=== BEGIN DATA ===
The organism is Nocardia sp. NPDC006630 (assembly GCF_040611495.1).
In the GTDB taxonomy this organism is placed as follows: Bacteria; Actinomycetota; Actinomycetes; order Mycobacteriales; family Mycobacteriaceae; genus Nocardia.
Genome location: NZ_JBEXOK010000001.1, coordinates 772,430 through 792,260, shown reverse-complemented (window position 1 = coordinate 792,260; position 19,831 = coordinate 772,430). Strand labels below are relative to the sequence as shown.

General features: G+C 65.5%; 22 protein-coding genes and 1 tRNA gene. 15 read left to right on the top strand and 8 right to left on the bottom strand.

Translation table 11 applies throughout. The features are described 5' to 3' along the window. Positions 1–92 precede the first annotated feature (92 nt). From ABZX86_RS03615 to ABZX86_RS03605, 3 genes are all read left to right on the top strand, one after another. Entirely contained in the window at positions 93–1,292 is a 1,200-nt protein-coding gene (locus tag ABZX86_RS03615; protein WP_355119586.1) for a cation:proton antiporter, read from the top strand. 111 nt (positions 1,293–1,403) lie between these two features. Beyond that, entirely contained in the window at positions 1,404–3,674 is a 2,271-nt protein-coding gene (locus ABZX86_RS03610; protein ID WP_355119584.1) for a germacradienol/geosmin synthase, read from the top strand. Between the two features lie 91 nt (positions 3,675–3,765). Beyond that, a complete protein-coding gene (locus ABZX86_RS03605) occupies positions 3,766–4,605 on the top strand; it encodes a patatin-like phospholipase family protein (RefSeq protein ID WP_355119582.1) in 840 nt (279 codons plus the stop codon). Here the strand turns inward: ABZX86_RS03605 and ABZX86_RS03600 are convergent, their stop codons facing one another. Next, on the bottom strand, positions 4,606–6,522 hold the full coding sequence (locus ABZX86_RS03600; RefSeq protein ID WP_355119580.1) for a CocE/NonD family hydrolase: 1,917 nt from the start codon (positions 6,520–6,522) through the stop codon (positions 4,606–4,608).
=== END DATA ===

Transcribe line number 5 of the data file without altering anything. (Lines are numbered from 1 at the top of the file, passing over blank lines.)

Translation table 11 applies throughout. The features are described 5' to 3' along the window. Positions 1–92 precede the first annotated feature (92 nt). From ABZX86_RS03615 to ABZX86_RS03605, 3 genes are all read left to right on the top strand, one after another. Entirely contained in the window at positions 93–1,292 is a 1,200-nt protein-coding gene (locus tag ABZX86_RS03615; protein WP_355119586.1) for a cation:proton antiporter, read from the top strand. 111 nt (positions 1,293–1,403) lie between these two features. Beyond that, entirely contained in the window at positions 1,404–3,674 is a 2,271-nt protein-coding gene (locus ABZX86_RS03610; protein ID WP_355119584.1) for a germacradienol/geosmin synthase, read from the top strand. Between the two features lie 91 nt (positions 3,675–3,765). Beyond that, a complete protein-coding gene (locus ABZX86_RS03605) occupies positions 3,766–4,605 on the top strand; it encodes a patatin-like phospholipase family protein (RefSeq protein ID WP_355119582.1) in 840 nt (279 codons plus the stop codon). Here the strand turns inward: ABZX86_RS03605 and ABZX86_RS03600 are convergent, their stop codons facing one another. Next, on the bottom strand, positions 4,606–6,522 hold the full coding sequence (locus ABZX86_RS03600; RefSeq protein ID WP_355119580.1) for a CocE/NonD family hydrolase: 1,917 nt from the start codon (positions 6,520–6,522) through the stop codon (positions 4,606–4,608).